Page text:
You might be interested in informing your readers about SPIRAL, which stands for Selected Patient Information Resources in Asian Languages. This consumer health information system is a joint initiative of the South Cove Community Health Center and Tufts University Health Sciences Library. It is supported by a grant from the New England Region of the National Network of Libraries of Medicine under contract NLM-00-101/SMS.
Thank you MAR, the half of Marstan who advised about SPIRAL: Did appreciate hearing from you and others. Subscribers know we featured it in the previous issue of Flavor and Fortune on page 38. For those who missed it, you can find it on the web, or contact Amy LaVertu at the Health Sciences Library of Tufts University. The snail-mail address is 145 Harrison Avenue, Boston MA 02111.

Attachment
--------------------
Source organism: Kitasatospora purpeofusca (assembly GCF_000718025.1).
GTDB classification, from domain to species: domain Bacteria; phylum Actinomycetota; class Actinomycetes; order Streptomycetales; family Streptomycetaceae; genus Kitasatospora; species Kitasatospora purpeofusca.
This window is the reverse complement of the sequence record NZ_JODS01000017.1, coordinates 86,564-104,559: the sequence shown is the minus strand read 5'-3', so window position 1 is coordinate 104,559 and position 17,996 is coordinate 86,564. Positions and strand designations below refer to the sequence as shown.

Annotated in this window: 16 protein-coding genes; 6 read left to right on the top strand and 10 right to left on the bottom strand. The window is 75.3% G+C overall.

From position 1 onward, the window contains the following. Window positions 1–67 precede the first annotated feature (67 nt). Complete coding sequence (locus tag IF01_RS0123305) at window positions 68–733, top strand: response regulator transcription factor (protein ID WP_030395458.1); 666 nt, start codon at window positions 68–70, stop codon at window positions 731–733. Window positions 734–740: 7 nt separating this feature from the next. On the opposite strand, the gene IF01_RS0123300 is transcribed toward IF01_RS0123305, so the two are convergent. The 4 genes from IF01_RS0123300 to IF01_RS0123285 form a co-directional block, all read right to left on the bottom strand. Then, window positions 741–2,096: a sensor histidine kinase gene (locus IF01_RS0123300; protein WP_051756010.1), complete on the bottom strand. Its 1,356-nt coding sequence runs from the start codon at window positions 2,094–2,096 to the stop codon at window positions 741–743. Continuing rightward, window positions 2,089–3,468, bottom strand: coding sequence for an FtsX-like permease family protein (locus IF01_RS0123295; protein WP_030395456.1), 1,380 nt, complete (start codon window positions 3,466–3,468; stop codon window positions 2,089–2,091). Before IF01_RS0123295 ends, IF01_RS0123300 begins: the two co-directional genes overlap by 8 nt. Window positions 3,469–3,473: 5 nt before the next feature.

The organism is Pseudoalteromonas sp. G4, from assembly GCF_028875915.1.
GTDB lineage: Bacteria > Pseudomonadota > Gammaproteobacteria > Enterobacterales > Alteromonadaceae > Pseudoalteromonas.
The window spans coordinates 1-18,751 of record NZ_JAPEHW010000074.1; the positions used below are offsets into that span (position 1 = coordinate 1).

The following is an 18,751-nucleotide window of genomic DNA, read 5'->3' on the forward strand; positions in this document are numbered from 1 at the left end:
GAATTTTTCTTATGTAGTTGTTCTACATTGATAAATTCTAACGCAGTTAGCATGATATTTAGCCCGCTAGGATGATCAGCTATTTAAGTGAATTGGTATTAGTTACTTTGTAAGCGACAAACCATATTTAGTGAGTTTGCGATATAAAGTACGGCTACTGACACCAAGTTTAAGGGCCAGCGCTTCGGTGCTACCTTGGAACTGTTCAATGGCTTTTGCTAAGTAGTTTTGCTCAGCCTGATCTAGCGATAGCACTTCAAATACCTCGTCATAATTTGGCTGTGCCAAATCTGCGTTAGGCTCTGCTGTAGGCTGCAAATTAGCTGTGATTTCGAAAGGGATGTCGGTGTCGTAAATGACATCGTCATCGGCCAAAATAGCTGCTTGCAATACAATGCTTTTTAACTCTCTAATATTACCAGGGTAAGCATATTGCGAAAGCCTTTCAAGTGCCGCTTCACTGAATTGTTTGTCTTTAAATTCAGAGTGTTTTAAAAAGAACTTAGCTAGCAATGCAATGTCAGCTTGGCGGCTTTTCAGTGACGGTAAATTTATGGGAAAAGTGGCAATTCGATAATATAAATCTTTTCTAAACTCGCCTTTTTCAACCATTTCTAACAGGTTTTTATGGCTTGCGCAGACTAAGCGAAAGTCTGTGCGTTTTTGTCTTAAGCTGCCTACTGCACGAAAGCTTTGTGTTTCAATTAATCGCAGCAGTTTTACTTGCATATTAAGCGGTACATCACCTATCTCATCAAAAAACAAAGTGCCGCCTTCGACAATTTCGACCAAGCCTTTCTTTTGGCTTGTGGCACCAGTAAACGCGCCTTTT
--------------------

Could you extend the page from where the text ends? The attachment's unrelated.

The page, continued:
Drom LPJ in SEATTLEe vie e-mail:
I enjoyed reading the Winter 2004 issue, and was especially taken by the article about the New Kowloon Restaurant in Seattle. Was I the reader whose recommendation led you there?
LPJ: We enjoy your mail and compliments, and those of all others. You were one of several who recommended this eatery. We visit as many recommended restaurants as we can, and adore getting everyone’s restaurant suggestions. Sometimes, we contact readers for places to go to when we visit their cities. For the record, we visit many more than we review. Space is an issue as is why should we write about a place not worth visiting? Thank you and others for keeping us informed.

From JEANIE via e-mail:
Now that you are printing in color, wonder if you would include a color picture of one or more early La Choy pamphlets. I am particularly interested in the one with the ghost, and the one with the Chinese person and the Caucasion guests.